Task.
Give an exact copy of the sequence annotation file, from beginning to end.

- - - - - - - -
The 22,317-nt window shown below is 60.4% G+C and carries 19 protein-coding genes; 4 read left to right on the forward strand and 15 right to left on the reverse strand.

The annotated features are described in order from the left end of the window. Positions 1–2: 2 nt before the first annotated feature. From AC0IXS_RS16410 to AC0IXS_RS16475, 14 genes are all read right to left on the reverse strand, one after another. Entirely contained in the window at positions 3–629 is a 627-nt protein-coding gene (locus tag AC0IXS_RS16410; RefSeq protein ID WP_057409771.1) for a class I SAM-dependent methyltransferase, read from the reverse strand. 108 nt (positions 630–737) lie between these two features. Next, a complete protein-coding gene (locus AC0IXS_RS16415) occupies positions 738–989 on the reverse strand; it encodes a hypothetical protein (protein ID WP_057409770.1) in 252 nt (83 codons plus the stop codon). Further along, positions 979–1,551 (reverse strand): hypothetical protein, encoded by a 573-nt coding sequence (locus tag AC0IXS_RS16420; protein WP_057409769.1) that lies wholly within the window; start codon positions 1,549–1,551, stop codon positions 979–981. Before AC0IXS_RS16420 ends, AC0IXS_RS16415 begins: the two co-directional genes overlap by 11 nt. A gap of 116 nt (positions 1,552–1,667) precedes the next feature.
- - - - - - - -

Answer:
The 22,317-nt window shown below is 60.4% G+C and carries 19 protein-coding genes; 4 read left to right on the forward strand and 15 right to left on the reverse strand.

The annotated features are described in order from the left end of the window. Positions 1–2: 2 nt before the first annotated feature. From AC0IXS_RS16410 to AC0IXS_RS16475, 14 genes are all read right to left on the reverse strand, one after another. Entirely contained in the window at positions 3–629 is a 627-nt protein-coding gene (locus tag AC0IXS_RS16410; RefSeq protein ID WP_057409771.1) for a class I SAM-dependent methyltransferase, read from the reverse strand. 108 nt (positions 630–737) lie between these two features. Next, a complete protein-coding gene (locus AC0IXS_RS16415) occupies positions 738–989 on the reverse strand; it encodes a hypothetical protein (protein ID WP_057409770.1) in 252 nt (83 codons plus the stop codon). Further along, positions 979–1,551 (reverse strand): hypothetical protein, encoded by a 573-nt coding sequence (locus tag AC0IXS_RS16420; protein WP_057409769.1) that lies wholly within the window; start codon positions 1,549–1,551, stop codon positions 979–981. Before AC0IXS_RS16420 ends, AC0IXS_RS16415 begins: the two co-directional genes overlap by 11 nt. A gap of 116 nt (positions 1,552–1,667) precedes the next feature.